Double Vision

Running Time 78 minutes
Written by Maureen Medved
Directed by Bryce McDonald
Starring Ellen Page

On the heels of Juno and Smart People, Ellen Page is back, temporarily out of luck, in the dense and dreary Canadian film The Tracey Fragments. Filmed almost entirely in annoying split-screen frames, this audacious puzzlement is worth seeing, I guess, for some startling and innovative visual designs. But it doesn’t amount to anything more substantial than a technical tour de force. In the film’s evocation of a teenage girl’s mind-set following an unsettling event, it resembles the equally pretentious Evan Rachel Wood-Uma Thurman fiasco, The Life Before Her Eyes.

Traumatized by the disappearance of her younger brother, social outcast Tracey (Ellen Page, exploring another troubled-teen identity crisis in ugly clothes) leaves her small town for the bright lights of … Winnipeg? Have you ever seen Winnipeg? I told you it was a head scratcher. Anyway, she’s alone and broke, so she wanders the streets and hangs out on a city bus, encountering other weird outsiders and, every once in a while, catching a glimpse of someone who might be her missing brother. Director Bruce McDonald, a Canadian cinematheque favorite whose work is rarely seen outside of the Toronto International Film Festival for good reasons, shuttles between tones wildly to reflect the vertiginous nature of Tracey’s rapidly changing mood swings. They careen from schoolgirl fantasies about a punk named Billy Zero, to quasi-surreal run-ins with a remote, ineffective shrink and her near-catatonic parents, to frenzied accounts of high-school persecution. The voice-over narration is peppered with the kind of obscenities that oscillate between shocking and endearingly childish, at which Ellen Page excels. Worse, the use of double images is consistently maddening. It’s not a new device, just deadlier than a blank screen. Mr. McDonald pushes the envelope so far that he eventually tears the screen apart—literally—in an effort to capture Tracey’s internal head trips. Or maybe he just wants to keep the audience awake.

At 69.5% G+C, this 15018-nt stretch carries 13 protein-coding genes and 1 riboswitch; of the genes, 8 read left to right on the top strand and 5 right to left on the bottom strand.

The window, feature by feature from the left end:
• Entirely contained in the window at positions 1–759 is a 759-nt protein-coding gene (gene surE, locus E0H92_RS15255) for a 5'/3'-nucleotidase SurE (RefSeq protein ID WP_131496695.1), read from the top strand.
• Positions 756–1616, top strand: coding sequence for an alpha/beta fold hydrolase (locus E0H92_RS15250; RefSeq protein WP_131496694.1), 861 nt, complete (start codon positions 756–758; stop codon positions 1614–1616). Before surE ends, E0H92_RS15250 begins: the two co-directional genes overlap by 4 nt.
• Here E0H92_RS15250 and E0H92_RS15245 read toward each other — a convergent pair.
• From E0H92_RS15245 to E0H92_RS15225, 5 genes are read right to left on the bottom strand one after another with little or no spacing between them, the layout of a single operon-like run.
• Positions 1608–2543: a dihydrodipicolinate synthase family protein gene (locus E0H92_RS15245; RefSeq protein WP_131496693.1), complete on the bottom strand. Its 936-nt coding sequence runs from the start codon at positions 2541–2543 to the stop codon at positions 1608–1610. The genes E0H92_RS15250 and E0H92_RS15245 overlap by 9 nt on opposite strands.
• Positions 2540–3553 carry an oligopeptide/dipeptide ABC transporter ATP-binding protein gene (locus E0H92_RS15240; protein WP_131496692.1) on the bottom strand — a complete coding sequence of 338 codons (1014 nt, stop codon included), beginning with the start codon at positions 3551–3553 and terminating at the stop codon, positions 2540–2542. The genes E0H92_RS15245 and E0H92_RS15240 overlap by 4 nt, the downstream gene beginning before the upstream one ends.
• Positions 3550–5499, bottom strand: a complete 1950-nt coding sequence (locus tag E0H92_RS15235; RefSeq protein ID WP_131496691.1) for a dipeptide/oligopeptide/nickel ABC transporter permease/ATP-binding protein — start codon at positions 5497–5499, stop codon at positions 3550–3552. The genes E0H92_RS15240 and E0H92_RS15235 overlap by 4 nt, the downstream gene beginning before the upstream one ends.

Everything fails, as this horror drags on for 78 minutes of misery. The only redeeming factor is Ellen Page, who is both infuriating and touching. But her fan base will not only sleep through The Tracey Fragments—they’ll snore. Double Vision